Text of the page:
|The Greek Phalanx
The early Roman army, however, was a different thing altogether than the later imperial army.
At first, under the Etruscan Kings, the massive Greek phalanx was the mode of battle. Early Roman soldiers hence must have looked much like Greek hoplites.
A key moment in Roman history was the introduction of the census (the counting of the people) under Servius Tullius. With this the citizens were graded into five classes, from these classes were in varying degrees recruited the ranks of the army. The most wealthy, the first class, were the most heavily armed, equipped like the Greek hoplite warrior with helmet, round shield, greaves and breastplate, all of bronze, and carrying a spear and sword.
The lesser classes bore lesser armament and weaponry, the fifth class carrying no armour at all, solely armed with slings.
The army officers as well as the cavalry were drawn from leading citizens who were enrolled as equestrians (equites).
All in all the Roman army consisted of 18 centuries of equites, 82 centuries of the first class (of which 2 centuries were engineers), 20 centuries each of the second, third and fourth classes and 32 centuries of the fifth class (of which 2 centuries were trumpeters).
In the early fourth century BC Rome received its greatest humiliation, as the Gauls sacked Rome itself.
If Rome was to reestablish her authority of central Italy, and be prepared to meet any similar disasters in future, some reorganization was needed. These changes were traditionally by the later Romans believed to have been the work of the great hero Fluvius Camillus, but it appears more likely that the reforms were introduced gradually during the second half of the fourth century BC.
Undoubtedly the most important change was the abandonment of the use of the Greek phalanx.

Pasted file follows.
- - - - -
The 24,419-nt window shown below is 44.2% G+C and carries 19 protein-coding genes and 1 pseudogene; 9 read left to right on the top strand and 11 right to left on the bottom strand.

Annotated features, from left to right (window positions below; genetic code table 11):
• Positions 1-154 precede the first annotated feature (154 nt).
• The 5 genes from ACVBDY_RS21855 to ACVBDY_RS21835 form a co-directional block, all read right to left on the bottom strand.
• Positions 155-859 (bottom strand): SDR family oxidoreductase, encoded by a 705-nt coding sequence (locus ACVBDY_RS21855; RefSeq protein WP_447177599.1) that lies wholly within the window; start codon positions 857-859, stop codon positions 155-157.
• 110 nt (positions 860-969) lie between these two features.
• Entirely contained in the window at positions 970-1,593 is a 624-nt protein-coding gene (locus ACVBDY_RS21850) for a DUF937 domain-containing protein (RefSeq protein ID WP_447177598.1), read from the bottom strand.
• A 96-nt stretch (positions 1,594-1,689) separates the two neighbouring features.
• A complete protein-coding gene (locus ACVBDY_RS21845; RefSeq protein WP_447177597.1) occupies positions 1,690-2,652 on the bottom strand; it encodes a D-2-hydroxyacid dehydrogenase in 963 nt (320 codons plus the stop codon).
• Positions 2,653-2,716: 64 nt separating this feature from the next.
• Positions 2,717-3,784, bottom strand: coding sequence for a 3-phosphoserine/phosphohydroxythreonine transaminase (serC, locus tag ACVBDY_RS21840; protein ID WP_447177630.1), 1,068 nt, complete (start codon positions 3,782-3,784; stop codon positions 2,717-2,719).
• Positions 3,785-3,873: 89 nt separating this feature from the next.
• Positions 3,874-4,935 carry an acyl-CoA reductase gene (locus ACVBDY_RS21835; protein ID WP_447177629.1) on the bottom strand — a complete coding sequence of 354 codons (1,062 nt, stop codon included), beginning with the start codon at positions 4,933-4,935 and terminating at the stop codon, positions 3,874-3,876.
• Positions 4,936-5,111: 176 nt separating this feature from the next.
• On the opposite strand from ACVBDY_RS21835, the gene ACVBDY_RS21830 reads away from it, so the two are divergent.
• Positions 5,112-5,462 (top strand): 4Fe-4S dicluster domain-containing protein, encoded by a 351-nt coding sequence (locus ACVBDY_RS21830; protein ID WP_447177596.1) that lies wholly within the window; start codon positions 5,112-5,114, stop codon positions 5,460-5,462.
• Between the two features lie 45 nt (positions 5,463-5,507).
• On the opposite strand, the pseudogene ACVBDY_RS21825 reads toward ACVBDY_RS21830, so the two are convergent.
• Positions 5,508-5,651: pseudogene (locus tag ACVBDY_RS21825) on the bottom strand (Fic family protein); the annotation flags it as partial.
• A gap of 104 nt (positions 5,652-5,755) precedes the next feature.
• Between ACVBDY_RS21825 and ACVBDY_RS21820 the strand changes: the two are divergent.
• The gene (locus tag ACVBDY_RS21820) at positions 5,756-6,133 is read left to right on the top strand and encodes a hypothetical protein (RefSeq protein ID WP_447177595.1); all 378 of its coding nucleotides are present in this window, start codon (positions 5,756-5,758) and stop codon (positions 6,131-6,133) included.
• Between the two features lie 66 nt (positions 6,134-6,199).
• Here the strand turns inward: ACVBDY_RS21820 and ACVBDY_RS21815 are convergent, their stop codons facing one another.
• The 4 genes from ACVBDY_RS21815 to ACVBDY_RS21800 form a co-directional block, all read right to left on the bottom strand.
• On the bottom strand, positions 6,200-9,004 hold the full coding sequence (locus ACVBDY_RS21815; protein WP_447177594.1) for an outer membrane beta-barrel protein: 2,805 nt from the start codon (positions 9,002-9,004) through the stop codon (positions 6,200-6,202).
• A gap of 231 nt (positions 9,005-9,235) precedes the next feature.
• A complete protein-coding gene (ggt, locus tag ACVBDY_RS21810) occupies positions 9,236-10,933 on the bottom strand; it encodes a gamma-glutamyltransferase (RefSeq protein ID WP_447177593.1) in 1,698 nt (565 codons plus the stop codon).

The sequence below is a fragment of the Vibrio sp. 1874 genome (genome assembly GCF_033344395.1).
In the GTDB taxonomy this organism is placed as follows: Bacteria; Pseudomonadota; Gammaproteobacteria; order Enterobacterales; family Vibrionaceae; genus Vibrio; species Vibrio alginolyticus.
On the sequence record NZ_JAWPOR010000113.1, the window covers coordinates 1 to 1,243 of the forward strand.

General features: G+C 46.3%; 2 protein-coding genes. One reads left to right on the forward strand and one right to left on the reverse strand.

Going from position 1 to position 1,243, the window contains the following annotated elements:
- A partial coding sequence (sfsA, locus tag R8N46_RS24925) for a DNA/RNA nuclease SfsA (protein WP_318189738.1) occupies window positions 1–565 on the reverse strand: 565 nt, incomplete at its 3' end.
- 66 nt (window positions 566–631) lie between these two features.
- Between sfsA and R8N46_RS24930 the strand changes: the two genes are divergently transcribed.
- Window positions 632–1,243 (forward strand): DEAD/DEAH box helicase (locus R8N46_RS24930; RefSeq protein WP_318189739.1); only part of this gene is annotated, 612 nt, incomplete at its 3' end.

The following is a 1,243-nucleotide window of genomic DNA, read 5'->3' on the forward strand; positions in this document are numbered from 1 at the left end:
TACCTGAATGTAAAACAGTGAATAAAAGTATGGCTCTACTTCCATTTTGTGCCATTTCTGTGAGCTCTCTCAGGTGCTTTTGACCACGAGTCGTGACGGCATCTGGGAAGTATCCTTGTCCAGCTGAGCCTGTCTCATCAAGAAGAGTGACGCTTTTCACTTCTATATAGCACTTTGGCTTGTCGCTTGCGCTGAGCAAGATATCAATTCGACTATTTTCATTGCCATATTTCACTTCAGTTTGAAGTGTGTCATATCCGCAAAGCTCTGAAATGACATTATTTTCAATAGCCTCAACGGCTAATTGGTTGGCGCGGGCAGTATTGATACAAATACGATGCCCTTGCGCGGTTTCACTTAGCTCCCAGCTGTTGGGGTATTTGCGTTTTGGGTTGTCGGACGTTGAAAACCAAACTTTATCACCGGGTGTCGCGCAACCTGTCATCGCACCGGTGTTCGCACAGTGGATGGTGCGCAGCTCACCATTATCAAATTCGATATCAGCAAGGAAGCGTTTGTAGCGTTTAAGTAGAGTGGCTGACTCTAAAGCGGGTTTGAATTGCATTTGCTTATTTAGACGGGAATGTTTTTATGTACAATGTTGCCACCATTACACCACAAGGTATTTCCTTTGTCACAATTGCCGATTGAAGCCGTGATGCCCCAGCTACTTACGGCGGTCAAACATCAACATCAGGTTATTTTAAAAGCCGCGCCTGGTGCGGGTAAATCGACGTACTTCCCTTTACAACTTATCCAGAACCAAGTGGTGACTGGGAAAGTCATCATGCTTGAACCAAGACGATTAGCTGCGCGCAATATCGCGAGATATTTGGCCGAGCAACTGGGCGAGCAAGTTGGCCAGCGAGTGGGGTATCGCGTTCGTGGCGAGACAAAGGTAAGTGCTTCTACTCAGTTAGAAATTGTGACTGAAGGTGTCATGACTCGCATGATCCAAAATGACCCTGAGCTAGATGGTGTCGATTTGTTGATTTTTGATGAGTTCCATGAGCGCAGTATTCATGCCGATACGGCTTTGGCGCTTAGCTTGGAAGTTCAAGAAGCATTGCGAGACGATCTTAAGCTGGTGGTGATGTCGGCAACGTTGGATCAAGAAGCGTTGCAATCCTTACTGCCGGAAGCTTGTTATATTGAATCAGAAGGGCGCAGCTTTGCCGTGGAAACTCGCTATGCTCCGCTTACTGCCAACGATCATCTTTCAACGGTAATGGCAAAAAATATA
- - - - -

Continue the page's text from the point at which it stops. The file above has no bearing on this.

Italy was not governed by city states like Greece, where armies met on large plains, deemed suitable by both sides, to reach a decision. Far more it was a collection of hill tribes using the difficult terrain to their advantage. Something altogether more flexible was needed to combat such foes than the unwieldy, slow-moving phalanx.
The Early Legion (4th century BC)
In abandoning the phalanx, the Romans showed their genius for adaptability.
Though much of the credit might not be due to the Romans alone. For Rome was a founding member of the Latin League, an alliance initially formed against the Etruscans. The development of the early legion therefore might well be seen as a Latin development.
There were now three lines of soldiers, the hastati in the front, the principes forming the second row, and the triarii, rorarii and accensi in the rear.
At the front stood the hastati, who were most likely the spearmen of the second class in the previous organization of the phalanx. The hastati contained the young fighters and carried body armour and a rectangular shield, the scutum, which should remain the distinctive equipment of the legionary throughout Roman history. As weapons they carried a sword each and javalins. Though attached to the hastati were far more lightly armed skirmishers (leves), carrying a spear and several javelins.
The soldiers of the old first class now appear to have become two types of units, the principes in the second line and the triarii in the third line. Together they formed the heavy infantry.
The principes were the picked men of experience and maturity. They were similarly, though better equipped than the hastati. In fact the principes were the best equipped men in the early legion.
The triarii were veterans and still much looked and functioned like the heavily armed hoplites of the old Greek phalanx.
The other new units, the rorarii, accensi (and leves) represented what once had been the third, fourth and fifth class in the old phalanx system.
The rorarii were younger, inexperienced men, and the accensi were the least dependable fighters